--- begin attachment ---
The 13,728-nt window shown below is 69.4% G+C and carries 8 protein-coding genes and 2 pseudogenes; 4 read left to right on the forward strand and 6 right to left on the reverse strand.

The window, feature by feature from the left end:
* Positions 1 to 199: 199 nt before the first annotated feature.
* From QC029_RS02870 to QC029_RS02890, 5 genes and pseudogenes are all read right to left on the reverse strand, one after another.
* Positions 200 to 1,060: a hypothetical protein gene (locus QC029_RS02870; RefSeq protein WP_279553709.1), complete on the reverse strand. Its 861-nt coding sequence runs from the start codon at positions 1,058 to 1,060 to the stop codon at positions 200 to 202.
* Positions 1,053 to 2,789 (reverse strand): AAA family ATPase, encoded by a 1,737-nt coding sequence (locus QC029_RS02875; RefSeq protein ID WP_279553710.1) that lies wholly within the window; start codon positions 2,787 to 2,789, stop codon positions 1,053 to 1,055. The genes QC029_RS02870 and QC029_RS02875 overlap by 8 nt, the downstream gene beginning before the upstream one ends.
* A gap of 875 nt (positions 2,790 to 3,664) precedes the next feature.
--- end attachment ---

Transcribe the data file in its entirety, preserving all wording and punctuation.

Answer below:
The 13,728-nt window shown below is 69.4% G+C and carries 8 protein-coding genes and 2 pseudogenes; 4 read left to right on the forward strand and 6 right to left on the reverse strand.

The window, feature by feature from the left end:
* Positions 1 to 199: 199 nt before the first annotated feature.
* From QC029_RS02870 to QC029_RS02890, 5 genes and pseudogenes are all read right to left on the reverse strand, one after another.
* Positions 200 to 1,060: a hypothetical protein gene (locus QC029_RS02870; RefSeq protein WP_279553709.1), complete on the reverse strand. Its 861-nt coding sequence runs from the start codon at positions 1,058 to 1,060 to the stop codon at positions 200 to 202.
* Positions 1,053 to 2,789 (reverse strand): AAA family ATPase, encoded by a 1,737-nt coding sequence (locus QC029_RS02875; RefSeq protein ID WP_279553710.1) that lies wholly within the window; start codon positions 2,787 to 2,789, stop codon positions 1,053 to 1,055. The genes QC029_RS02870 and QC029_RS02875 overlap by 8 nt, the downstream gene beginning before the upstream one ends.
* A gap of 875 nt (positions 2,790 to 3,664) precedes the next feature.